In the London Review of Books, Alice Sprawls writes of Deborah Levy’s fiction as “interested in women who don’t have homes and aren’t sure where to look for them.” Levy returns to this idea in the context of her own life, with her second “living” autobiography The Cost of Living (Bloomsbury), recently out in paperback. After the breakdown of her marriage and the death of her mother, Levy writes about grief and change but more specifically about transition: the slow progress up a hill, the crashing of a boat, the deconstruction of a house and a life. Her autobiographies are described as “living” to indicate their place in a continuous life and one that is still ongoing, continuing to change and to rewrite remembrances with the benefit of time, hindsight, and forgiveness. There is a distinct open-ended quality to a memoir that begins after death and divorce but before the completed novel or freshly renovated apartment block. Levy is writing from the middle of the story.
On the surface, this memoir chronicles a period in Levy’s life where she wrote from a friend’s garden shed, which she commuted to by bicycle or on foot. At other times, the short chapters are meditations on the writer’s life, motherhood, and relationships between men and women. She straddles two worlds and two modes between which the memoir navigates with her.
At the end of the day I would begin the long walk up one of the highest hills in London to cook supper for my daughter. Sometimes I stopped to get my breath back by the gates of the local cemetery. It was such a long walk in the dark. The night smelt of moss and the wet marble of the gravestones. I did not feel safe or unsafe, but somewhere in-between, liminal, passing from one life to another.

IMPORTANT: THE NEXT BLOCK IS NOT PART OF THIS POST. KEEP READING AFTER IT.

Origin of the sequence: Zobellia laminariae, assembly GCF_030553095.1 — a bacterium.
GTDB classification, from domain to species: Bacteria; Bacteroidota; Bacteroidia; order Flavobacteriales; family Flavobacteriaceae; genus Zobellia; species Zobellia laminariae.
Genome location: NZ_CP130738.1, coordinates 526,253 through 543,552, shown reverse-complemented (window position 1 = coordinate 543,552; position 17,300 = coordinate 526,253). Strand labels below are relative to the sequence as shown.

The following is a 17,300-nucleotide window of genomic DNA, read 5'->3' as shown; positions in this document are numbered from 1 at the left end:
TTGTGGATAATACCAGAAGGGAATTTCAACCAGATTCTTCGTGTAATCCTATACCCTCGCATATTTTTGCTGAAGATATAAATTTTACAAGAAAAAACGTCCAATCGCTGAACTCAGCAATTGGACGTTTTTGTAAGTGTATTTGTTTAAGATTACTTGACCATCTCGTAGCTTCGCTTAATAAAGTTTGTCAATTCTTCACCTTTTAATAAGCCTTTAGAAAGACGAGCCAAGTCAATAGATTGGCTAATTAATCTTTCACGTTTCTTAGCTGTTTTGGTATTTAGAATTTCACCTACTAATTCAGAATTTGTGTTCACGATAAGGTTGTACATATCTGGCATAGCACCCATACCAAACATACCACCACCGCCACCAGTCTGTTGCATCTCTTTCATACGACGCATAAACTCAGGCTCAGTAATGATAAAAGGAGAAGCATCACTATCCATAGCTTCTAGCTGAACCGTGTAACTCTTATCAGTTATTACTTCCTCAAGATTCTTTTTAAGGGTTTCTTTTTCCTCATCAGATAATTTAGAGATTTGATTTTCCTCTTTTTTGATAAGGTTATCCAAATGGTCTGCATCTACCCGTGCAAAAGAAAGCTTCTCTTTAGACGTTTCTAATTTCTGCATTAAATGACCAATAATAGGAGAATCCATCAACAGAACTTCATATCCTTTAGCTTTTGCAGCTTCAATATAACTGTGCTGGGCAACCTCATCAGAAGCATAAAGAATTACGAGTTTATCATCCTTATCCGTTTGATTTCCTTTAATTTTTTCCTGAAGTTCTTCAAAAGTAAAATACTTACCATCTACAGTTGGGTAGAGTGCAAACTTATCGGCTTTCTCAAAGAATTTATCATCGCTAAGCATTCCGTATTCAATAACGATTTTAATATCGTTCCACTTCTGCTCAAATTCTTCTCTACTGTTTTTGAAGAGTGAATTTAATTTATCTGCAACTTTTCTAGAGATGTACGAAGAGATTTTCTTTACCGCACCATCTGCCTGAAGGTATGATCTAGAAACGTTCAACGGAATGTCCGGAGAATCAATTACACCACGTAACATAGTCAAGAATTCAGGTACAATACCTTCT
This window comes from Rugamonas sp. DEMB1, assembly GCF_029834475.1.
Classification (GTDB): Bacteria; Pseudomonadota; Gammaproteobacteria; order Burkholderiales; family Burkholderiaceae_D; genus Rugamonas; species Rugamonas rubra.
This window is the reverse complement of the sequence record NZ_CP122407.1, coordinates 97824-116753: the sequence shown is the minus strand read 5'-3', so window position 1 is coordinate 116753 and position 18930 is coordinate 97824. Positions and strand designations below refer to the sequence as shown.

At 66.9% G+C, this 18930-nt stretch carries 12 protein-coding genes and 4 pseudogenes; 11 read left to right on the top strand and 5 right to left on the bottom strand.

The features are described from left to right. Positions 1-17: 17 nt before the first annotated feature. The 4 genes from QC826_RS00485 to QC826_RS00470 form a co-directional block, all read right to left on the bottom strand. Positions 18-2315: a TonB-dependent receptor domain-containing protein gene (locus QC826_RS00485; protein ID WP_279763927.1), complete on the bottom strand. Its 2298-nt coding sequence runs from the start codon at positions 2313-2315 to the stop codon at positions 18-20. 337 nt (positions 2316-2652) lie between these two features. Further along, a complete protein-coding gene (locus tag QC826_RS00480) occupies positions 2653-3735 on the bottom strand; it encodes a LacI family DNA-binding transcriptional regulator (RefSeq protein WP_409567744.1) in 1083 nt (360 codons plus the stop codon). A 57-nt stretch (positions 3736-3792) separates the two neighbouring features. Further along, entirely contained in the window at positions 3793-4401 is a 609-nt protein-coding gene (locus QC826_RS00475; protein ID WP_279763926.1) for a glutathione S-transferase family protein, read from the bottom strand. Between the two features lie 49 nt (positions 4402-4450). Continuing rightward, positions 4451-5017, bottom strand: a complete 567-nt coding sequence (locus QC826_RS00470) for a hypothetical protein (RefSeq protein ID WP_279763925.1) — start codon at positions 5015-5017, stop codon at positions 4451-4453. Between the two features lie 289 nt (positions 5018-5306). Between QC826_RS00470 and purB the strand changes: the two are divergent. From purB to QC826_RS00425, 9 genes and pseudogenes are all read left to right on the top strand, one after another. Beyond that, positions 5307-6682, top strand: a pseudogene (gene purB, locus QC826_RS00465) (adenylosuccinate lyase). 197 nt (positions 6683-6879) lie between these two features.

Levy opens The Cost of Living with an eavesdropping of a faulty encounter, a missed opportunity in the miscommunication between a man and a young woman featuring a drifting boat: “She was asking him (and herself) a question: Do you think I was abandoned by that person on the boat?” Levy then borrows the symbol of the boat to illustrate her feelings about her lost marriage: “My marriage was the boat and I knew that if I swam back to it, I would drown.” Like the young woman, Levy finds great significance in the drifting boat metaphor, drawing repeated connections throughout the memoir between her marriage, her sense of self, and the lonely boat bobbing on the waves of a vast ocean. Even in moments of freedom, the waves of the ocean creep in: “As I cycled fast down the long Holloway Road, for some reason the stretch of tarmac reminded me of the dark brooding Adriatic Sea in Trieste.” This image becomes a manifestation of Levy’s psychological state, which leaks into her vision as she continues to grieve.